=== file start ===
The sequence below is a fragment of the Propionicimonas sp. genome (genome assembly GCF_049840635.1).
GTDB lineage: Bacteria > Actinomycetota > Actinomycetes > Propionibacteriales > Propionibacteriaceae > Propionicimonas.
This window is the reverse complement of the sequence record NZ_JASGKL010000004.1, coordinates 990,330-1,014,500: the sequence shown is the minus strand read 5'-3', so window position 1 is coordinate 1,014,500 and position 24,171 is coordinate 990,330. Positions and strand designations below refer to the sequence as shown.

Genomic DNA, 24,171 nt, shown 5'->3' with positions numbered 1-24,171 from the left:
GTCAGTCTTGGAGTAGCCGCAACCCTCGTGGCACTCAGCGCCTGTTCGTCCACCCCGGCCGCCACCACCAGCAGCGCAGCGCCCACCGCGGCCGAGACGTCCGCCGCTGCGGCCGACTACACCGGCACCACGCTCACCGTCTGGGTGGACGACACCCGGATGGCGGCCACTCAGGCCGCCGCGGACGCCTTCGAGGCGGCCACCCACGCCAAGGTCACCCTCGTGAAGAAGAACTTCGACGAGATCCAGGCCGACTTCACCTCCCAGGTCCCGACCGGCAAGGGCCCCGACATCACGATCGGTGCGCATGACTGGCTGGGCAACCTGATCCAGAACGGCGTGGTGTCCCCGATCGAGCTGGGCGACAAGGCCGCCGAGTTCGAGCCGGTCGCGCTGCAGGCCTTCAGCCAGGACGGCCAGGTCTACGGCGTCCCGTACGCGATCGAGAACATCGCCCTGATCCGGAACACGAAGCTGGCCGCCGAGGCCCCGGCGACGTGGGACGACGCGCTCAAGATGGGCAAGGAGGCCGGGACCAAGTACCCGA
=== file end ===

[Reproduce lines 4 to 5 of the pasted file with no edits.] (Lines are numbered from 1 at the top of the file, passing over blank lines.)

Genomic DNA, 24,171 nt, shown 5'->3' with positions numbered 1-24,171 from the left:
GTCAGTCTTGGAGTAGCCGCAACCCTCGTGGCACTCAGCGCCTGTTCGTCCACCCCGGCCGCCACCACCAGCAGCGCAGCGCCCACCGCGGCCGAGACGTCCGCCGCTGCGGCCGACTACACCGGCACCACGCTCACCGTCTGGGTGGACGACACCCGGATGGCGGCCACTCAGGCCGCCGCGGACGCCTTCGAGGCGGCCACCCACGCCAAGGTCACCCTCGTGAAGAAGAACTTCGACGAGATCCAGGCCGACTTCACCTCCCAGGTCCCGACCGGCAAGGGCCCCGACATCACGATCGGTGCGCATGACTGGCTGGGCAACCTGATCCAGAACGGCGTGGTGTCCCCGATCGAGCTGGGCGACAAGGCCGCCGAGTTCGAGCCGGTCGCGCTGCAGGCCTTCAGCCAGGACGGCCAGGTCTACGGCGTCCCGTACGCGATCGAGAACATCGCCCTGATCCGGAACACGAAGCTGGCCGCCGAGGCCCCGGCGACGTGGGACGACGCGCTCAAGATGGGCAAGGAGGCCGGGACCAAGTACCCGA